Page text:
He was killed aged just 17 at the Battle of Wakefield, possibly murdered by the Lancastrian Lord Clifford who sought revenge for the death of his own father at St Albans five years earlier..
6. Edward IV
He was the first Yorkist King of England. The first half of his rule was marred by the violence associated with the Wars of the Roses, but he overcame the Lancastrian challenge to the throne at Tewkesbury in 1471 to reign in peace until his sudden death.
7. Richard III
Richard III was the last king of the House of York and the last of the Plantagenet dynasty. His defeat at Bosworth Field, the last decisive battle of the Wars of the Roses, marked the end of the Middle Ages in England.
He is the Machiavellian, hunchbacked protagonist of Richard III, one of William Shakespeare’s history plays – famous for supposedly murdering the two Princes in the Tower.
8. George, Duke of Clarence
He was the third surviving son of Richard Plantagenet, 3rd Duke of York, and Cecily Neville, and the brother of Kings Edward IV and Richard III.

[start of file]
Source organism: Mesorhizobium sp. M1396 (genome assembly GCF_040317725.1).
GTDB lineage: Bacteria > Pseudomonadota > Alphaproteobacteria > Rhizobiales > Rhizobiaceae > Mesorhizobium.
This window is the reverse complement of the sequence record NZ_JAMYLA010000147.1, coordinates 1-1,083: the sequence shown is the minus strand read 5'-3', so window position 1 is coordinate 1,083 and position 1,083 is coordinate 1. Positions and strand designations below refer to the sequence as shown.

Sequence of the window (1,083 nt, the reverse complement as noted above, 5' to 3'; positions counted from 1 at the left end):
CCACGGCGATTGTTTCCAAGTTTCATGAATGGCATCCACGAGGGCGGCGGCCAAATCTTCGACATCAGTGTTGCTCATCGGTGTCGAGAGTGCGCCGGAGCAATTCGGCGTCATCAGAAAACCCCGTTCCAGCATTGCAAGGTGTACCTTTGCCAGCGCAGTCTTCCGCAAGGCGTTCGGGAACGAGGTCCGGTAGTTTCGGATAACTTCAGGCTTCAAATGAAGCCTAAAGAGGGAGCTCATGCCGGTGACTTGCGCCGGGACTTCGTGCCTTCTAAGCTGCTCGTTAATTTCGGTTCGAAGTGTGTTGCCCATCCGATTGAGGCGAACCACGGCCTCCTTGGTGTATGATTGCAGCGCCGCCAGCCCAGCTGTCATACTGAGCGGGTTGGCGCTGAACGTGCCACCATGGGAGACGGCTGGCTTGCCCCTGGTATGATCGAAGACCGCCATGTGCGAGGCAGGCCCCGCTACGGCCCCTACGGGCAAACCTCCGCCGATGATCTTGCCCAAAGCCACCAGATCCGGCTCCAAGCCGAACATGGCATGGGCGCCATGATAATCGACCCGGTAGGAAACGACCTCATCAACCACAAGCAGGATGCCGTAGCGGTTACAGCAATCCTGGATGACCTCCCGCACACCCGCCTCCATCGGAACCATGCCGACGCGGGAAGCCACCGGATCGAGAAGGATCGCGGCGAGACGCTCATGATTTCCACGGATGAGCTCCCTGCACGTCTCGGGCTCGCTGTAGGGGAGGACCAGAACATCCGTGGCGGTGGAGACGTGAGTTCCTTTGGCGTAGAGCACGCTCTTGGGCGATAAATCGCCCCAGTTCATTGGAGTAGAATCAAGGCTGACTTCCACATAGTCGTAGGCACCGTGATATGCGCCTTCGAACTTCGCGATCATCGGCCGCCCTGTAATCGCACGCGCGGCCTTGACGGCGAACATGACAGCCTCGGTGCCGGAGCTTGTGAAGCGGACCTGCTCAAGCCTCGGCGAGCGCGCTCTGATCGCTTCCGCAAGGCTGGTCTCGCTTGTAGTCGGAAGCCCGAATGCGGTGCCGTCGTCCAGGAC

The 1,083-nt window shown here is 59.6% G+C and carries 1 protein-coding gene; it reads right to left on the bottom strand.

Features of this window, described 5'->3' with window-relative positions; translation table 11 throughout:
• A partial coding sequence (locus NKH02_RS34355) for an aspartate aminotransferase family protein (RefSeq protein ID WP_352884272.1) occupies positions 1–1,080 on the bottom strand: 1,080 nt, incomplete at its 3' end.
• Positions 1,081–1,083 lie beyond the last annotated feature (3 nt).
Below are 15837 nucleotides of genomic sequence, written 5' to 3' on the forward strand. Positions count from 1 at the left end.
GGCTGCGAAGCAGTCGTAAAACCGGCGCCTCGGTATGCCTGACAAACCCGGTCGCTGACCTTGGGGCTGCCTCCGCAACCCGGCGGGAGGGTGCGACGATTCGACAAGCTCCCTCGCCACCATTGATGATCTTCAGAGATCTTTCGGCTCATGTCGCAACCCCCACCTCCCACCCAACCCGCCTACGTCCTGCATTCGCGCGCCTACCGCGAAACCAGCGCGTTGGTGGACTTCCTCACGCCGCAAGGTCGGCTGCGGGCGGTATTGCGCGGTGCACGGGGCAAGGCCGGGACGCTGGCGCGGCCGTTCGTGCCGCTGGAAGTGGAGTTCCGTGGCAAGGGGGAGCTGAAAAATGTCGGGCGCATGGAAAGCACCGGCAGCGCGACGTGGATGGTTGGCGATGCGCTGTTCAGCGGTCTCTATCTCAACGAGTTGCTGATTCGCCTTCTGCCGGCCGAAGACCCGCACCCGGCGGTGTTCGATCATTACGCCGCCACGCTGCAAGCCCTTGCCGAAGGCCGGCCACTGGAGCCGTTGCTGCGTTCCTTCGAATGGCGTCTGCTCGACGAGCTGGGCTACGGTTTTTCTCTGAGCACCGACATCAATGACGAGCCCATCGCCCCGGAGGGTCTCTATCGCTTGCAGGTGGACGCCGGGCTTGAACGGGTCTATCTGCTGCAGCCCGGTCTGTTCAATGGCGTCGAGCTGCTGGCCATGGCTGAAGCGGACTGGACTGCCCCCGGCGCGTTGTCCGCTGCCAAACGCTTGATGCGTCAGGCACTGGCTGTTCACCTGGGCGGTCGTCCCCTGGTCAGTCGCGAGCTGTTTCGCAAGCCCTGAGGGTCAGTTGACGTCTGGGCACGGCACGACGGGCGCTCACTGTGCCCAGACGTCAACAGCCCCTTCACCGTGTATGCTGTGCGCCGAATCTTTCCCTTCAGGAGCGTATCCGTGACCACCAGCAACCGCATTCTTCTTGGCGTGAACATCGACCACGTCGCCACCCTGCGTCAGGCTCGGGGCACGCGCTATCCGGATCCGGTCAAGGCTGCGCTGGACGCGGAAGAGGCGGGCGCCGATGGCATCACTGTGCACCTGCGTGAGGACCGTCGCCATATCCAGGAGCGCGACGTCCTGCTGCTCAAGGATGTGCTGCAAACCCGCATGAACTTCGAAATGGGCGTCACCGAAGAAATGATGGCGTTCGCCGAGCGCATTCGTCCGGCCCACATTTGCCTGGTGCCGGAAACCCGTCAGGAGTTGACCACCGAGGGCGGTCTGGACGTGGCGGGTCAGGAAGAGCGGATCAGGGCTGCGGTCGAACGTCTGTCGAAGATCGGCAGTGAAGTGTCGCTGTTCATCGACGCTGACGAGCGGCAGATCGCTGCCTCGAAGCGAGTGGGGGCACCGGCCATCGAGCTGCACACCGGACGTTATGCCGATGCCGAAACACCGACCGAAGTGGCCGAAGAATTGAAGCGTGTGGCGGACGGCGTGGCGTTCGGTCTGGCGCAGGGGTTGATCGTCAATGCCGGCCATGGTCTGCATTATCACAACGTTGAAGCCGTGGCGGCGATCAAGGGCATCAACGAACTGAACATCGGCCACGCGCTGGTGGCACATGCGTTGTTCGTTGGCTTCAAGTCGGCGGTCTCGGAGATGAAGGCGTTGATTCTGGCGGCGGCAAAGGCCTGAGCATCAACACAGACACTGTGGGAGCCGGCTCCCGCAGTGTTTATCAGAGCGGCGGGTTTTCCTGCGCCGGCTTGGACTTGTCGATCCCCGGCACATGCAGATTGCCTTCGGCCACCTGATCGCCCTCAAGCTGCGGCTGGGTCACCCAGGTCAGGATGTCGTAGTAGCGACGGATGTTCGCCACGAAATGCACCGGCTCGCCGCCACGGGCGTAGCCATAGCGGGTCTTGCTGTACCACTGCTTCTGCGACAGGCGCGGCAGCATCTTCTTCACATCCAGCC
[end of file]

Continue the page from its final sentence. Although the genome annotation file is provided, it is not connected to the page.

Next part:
Though a member of the House of York, he switched sides to support the Lancastrians, before reverting to the Yorkists. He was later convicted of treason against his brother, Edward IV, and was executed (allegedly by being drowned in a butt of Malmsey wine).
9. Edward, Earl of Lancaster
Edward of Lancaster was the only son of King Henry VI of England and Margaret of Anjou. He was killed at the Battle of Tewkesbury, making him the only heir apparent to the English throne to die in battle.
10. Richard Neville
Known as Warwick the Kingmaker, Neville was an English nobleman, administrator, and military commander. The eldest son of Richard Neville, 5th Earl of Salisbury, Warwick was the wealthiest and most powerful English peer of his age, with political connections that went beyond the country’s borders.
Originally on the Yorkist side but later switching to the Lancastrian side, he was instrumental in the deposition of two kings, which led to his epithet of “Kingmaker”.
11. Elizabeth Woodville
Elizabeth was Queen consort of England as the spouse of King Edward IV from 1464 until his death in 1483. Her second marriage, to Edward IV, was a cause célèbre of the day, thanks to Elizabeth’s great beauty and lack of great estates.